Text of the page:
Time to let the sun set on the Texas Lottery?

Representatives of Texas Baptists’ Christian Life Commission and Texans Against Gambling recently called on members of the Sunset Advisory Commission to take a hard look at the Texas Lottery Commission.

Katie Frugé and John Litzler of the CLC submitted a detailed 10-page letter—along with 47 pages of supporting documentation—to the Sunset Advisory Commission in advance of its upcoming review of the Texas Lottery Commission.

Litzler and Rob Kohler, longtime consultant with the CLC on gambling issues, also met with Sunset Advisory Commission staff to discuss their concerns privately. Public hearings will be scheduled later.

‘Blatantly deceptive act’

In their letter, CLC leaders pointed to a series of actions that “call into question the integrity, security, honesty and fairness of the Texas Lottery” and its executive leadership.

“The CLC has great concern and believes Sunset staff should carefully review recent rulemaking activities of the Texas Lottery,” the letter states.

In 2005 and 2009, the Texas Lottery proposed changes to instant scratch games rules that would have opened the door to an electronic version of the lottery. The proposed changes were rejected in rulemaking proceedings due to public opposition both times.

However, in what CLC leaders termed “a blatantly deceptive act,” the Texas Lottery approved similar changes during a June 11, 2020, meeting conducted by Zoom “during the height of COVID.”

“As a direct result of these changes, the CLC has recently learned that Lotto.com is now selling multiple $100, electronic instant Texas Lottery scratch tickets,” the letter states.

During the June 2020 Zoom meeting, the Texas Lottery Commission changed its rules to allow lottery ticket sales by phone via the internet using third-party companies, rather than appearing in person at a licensed retailer for a face-to-face transaction.

“The CLC in the strongest of terms objects to these actions by the Texas Lottery and hope the Sunset staff will look for meaningful solutions to prevent such fraudulent action against the citizens of this State in the future.”

Response from the Texas Lottery

When contacted by the Baptist Standard for comment, Steve Helm, media relations division director for the Texas Lottery Commissions responded: “The Sunset Advisory Commission Staff Report on the Texas Lottery Commission is anticipated to be issued in the near future. At that appropriate time and as part of the Sunset review process the agency will provide responses to the Staff Report and will participate in the Sunset Advisory Commission’s public hearings.

“Feedback provided to the Sunset Advisory Commission by the public is confidential and will not be shared with the agency. However, the rulemaking proposed in June 2020 did not substantively change the requirement that all elements of a sale of a lottery ticket must take place in person at the retailer location.”

In its letter to the Sunset Advisory Commission, the CLC asserts the Texas Lottery skirts that requirement by distinguishing between actually playing the lottery by directly purchasing a ticket from a licensed retailer and “placing a play” with a lottery courier gambling company.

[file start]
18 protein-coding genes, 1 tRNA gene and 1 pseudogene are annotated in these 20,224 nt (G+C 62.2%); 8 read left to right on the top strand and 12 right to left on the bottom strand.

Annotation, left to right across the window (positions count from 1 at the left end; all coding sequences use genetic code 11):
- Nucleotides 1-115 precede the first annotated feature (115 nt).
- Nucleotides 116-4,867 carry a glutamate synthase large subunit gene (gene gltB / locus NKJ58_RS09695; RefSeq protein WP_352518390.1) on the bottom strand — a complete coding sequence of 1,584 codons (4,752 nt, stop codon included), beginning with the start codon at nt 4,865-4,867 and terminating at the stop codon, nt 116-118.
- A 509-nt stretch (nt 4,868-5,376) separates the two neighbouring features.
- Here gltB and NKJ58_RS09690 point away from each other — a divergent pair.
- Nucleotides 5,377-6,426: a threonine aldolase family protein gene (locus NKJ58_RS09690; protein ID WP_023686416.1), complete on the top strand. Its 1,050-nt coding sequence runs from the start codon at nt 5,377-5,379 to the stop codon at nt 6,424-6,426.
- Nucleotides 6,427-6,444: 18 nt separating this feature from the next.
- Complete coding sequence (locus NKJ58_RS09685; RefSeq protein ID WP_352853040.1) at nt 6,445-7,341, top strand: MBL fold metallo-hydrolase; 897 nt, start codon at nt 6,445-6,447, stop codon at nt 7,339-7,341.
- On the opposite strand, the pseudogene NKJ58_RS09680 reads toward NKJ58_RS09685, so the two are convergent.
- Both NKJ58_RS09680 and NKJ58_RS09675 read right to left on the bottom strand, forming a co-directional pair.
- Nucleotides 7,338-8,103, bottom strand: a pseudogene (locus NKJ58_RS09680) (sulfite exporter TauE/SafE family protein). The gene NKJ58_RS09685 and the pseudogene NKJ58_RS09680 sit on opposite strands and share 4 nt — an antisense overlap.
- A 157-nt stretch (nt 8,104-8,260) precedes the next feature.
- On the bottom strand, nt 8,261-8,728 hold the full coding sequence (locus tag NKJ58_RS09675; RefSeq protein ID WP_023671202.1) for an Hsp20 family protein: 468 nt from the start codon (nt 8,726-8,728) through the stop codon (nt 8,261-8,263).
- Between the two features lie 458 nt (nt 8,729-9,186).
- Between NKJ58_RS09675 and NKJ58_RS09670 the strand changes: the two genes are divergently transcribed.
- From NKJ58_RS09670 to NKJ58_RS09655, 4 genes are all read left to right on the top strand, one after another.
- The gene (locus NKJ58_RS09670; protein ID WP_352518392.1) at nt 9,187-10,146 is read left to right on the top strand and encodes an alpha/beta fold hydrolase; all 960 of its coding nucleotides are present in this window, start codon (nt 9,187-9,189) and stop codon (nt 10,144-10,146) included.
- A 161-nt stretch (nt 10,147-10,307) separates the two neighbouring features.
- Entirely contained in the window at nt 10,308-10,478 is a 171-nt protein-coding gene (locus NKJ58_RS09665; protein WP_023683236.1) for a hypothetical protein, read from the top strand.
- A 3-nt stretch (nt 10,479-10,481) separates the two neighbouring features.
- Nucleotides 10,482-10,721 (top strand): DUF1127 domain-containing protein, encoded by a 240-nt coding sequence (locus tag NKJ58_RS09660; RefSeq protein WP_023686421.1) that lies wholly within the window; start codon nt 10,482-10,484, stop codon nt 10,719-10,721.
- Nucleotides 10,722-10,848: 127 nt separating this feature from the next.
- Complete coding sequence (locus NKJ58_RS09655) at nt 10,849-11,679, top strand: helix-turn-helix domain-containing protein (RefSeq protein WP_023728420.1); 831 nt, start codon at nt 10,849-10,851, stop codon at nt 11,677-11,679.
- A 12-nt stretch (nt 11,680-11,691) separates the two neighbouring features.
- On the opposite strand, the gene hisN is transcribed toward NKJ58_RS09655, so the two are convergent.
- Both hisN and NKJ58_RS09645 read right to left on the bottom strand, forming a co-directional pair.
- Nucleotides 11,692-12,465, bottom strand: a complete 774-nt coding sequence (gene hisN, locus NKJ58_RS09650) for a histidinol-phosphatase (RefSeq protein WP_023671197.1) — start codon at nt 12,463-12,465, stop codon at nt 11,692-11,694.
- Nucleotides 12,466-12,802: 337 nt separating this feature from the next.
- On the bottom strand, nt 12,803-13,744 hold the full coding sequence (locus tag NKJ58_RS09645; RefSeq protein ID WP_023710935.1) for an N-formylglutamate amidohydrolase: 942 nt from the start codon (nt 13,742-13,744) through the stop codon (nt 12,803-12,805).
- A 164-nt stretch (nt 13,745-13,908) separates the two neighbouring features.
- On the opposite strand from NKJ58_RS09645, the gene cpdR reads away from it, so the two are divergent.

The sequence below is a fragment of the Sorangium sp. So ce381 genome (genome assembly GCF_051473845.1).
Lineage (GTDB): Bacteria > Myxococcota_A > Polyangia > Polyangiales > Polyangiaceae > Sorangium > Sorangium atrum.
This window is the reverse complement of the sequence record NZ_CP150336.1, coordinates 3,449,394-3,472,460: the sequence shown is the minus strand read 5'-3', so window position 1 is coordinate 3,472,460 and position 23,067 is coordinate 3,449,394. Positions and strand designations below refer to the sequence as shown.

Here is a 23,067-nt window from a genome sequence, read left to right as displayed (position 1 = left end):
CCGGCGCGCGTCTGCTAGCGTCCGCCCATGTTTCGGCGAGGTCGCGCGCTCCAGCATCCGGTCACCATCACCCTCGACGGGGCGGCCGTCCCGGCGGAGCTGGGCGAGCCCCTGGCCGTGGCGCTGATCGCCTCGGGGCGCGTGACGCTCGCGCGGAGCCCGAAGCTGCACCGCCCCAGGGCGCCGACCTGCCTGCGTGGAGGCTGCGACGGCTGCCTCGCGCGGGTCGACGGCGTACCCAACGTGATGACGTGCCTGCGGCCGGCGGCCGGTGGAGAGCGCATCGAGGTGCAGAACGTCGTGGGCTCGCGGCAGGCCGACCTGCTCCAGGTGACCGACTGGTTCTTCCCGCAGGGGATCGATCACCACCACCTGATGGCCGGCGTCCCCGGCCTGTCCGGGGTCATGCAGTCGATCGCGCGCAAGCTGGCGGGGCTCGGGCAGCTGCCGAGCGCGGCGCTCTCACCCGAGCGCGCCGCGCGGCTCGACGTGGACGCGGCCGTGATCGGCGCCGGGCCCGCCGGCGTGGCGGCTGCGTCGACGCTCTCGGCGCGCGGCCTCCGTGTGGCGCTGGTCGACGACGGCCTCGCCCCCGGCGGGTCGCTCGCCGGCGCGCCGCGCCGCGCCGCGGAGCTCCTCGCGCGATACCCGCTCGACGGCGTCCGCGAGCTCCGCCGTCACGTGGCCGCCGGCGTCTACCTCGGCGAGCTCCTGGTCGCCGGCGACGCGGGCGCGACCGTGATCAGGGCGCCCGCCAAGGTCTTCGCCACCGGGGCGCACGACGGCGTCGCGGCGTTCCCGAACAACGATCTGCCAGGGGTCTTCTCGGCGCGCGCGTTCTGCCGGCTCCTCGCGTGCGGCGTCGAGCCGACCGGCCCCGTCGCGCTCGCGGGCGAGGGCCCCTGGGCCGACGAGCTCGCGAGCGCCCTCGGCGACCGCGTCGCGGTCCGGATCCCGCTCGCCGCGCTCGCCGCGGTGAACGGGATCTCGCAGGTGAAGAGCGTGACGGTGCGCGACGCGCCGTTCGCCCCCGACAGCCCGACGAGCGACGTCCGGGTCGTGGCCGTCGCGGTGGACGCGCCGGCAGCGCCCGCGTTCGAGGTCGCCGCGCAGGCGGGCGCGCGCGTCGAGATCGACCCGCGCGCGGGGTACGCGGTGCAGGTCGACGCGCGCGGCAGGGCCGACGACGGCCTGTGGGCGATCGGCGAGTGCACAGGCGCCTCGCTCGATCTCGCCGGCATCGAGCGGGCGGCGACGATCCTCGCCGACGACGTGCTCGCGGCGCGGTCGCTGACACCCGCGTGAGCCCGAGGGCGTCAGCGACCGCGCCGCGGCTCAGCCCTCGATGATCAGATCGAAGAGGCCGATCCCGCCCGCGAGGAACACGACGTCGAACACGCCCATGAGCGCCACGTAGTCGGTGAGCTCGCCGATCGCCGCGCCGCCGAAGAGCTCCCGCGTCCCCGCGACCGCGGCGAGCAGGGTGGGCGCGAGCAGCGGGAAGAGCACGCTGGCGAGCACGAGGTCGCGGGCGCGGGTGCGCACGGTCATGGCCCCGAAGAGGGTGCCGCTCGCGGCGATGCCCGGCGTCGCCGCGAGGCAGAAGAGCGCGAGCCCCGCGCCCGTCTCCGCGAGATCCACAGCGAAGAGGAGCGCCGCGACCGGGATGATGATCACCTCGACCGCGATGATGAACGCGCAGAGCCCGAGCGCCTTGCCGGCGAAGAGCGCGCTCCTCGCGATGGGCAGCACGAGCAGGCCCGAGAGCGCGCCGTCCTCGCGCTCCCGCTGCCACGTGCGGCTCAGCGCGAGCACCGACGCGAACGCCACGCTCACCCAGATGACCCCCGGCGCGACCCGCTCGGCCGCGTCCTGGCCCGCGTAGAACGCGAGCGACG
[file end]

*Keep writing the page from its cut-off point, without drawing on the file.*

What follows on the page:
The letter quotes testimony by the executive director of the Texas Lottery at a House committee hearing describing the role of lottery couriers as “the Uber Eats of the lottery industry.”

‘Indefensible’ abdication of responsibility

CLC leaders assert the Texas Lottery is permitting internet gambling companies—some of which operate offshore—to sell Texas Lottery tickets from licensed retailers via phone apps and computers. The Texas Lottery also has allowed the internet companies to promote sales using its trademarked game logos on their platforms.

The Texas Lottery has claimed these “lottery couriers” operate outside their jurisdiction, and “they are helpless to stop internet gambling companies,” the letter states. However, the CLC insisted Texas is the only state lottery that has taken such a position.

“The Texas Lottery has been silent while these companies have been advertising on radio, social media platforms and in newspapers, and misleading Texans to believe that purchasing Texas Lottery tickets over telephones and computers via the internet is legal,” the letter states.

CLC leaders also pointed to the Texas Lottery’s legal obligation to adopt rules that prohibit the sale of lottery tickets to minors—a responsibility it cannot fulfill when tickets are sold by third-party companies by phone.

“The Texas Lottery’s abdication of the enforcement of this statutory requirement to unregulated ‘third party’ offshore and internet gambling companies is indefensible,” the letter from CLC leaders states.

Sunsetting Texas Lottery would be ‘a net gain’

Russ Coleman, chair of Texans Against Gambling, likewise wrote to the Sunset Advisory Commission. He called the Texas Lottery rule changes “disingenuous—and sly is not too strong a word.”

“The Texas Lottery Commission should be sunsetted,” Coleman states.

While the Texas Lottery was promoted to Texas voters in 1991 as a way to fund public education, he noted net revenue from lottery ticket sales defray the cost of only five days of the 180-day Texas public school year.

“The lottery preys on poor and vulnerable Texans. The first obligation of the state is to provide for Texans protection and well-being.  The lottery, through its myriad indirect social costs and blight, does the opposite,” Coleman’s letter states.

“The lottery’s net revenue contributed to the state treasury is estimated to be one-third to one-fifth of the costs to Texans through resultant increased crime, increased law enforcement needs, and many other social services costs. … Sunsetting the Texas Lottery would be a net gain to the state treasury and Texans’ well-being.”